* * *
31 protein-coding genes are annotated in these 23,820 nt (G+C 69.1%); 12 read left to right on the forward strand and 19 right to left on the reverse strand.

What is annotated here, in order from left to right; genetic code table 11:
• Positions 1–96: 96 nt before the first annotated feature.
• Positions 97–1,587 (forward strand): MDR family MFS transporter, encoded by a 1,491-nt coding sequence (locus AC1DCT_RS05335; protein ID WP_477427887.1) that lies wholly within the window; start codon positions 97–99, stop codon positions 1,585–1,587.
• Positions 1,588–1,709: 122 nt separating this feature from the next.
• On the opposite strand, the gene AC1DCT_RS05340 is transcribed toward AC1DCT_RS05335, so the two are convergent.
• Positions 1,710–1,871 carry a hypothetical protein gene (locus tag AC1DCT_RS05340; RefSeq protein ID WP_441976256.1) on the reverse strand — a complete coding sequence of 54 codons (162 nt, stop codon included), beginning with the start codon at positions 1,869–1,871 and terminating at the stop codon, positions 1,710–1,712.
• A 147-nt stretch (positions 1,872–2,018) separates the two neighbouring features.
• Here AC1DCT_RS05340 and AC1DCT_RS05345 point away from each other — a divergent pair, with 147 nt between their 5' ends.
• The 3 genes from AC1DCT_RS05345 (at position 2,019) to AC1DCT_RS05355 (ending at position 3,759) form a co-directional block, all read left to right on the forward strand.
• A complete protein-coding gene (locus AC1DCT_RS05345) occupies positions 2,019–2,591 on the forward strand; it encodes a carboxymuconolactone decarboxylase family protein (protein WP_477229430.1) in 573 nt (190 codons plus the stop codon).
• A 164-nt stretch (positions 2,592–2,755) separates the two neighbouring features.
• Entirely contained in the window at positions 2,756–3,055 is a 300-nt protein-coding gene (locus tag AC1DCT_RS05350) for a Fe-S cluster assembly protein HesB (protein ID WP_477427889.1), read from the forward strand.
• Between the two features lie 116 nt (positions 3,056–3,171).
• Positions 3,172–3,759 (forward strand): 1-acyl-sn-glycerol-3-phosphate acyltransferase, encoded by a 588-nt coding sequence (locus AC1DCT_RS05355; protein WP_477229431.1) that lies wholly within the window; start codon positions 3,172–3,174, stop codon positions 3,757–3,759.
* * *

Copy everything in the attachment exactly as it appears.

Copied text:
31 protein-coding genes are annotated in these 23,820 nt (G+C 69.1%); 12 read left to right on the forward strand and 19 right to left on the reverse strand.

What is annotated here, in order from left to right; genetic code table 11:
• Positions 1–96: 96 nt before the first annotated feature.
• Positions 97–1,587 (forward strand): MDR family MFS transporter, encoded by a 1,491-nt coding sequence (locus AC1DCT_RS05335; protein ID WP_477427887.1) that lies wholly within the window; start codon positions 97–99, stop codon positions 1,585–1,587.
• Positions 1,588–1,709: 122 nt separating this feature from the next.
• On the opposite strand, the gene AC1DCT_RS05340 is transcribed toward AC1DCT_RS05335, so the two are convergent.
• Positions 1,710–1,871 carry a hypothetical protein gene (locus tag AC1DCT_RS05340; RefSeq protein ID WP_441976256.1) on the reverse strand — a complete coding sequence of 54 codons (162 nt, stop codon included), beginning with the start codon at positions 1,869–1,871 and terminating at the stop codon, positions 1,710–1,712.
• A 147-nt stretch (positions 1,872–2,018) separates the two neighbouring features.
• Here AC1DCT_RS05340 and AC1DCT_RS05345 point away from each other — a divergent pair, with 147 nt between their 5' ends.
• The 3 genes from AC1DCT_RS05345 (at position 2,019) to AC1DCT_RS05355 (ending at position 3,759) form a co-directional block, all read left to right on the forward strand.
• A complete protein-coding gene (locus AC1DCT_RS05345) occupies positions 2,019–2,591 on the forward strand; it encodes a carboxymuconolactone decarboxylase family protein (protein WP_477229430.1) in 573 nt (190 codons plus the stop codon).
• A 164-nt stretch (positions 2,592–2,755) separates the two neighbouring features.
• Entirely contained in the window at positions 2,756–3,055 is a 300-nt protein-coding gene (locus tag AC1DCT_RS05350) for a Fe-S cluster assembly protein HesB (protein ID WP_477427889.1), read from the forward strand.
• Between the two features lie 116 nt (positions 3,056–3,171).
• Positions 3,172–3,759 (forward strand): 1-acyl-sn-glycerol-3-phosphate acyltransferase, encoded by a 588-nt coding sequence (locus AC1DCT_RS05355; protein WP_477229431.1) that lies wholly within the window; start codon positions 3,172–3,174, stop codon positions 3,757–3,759.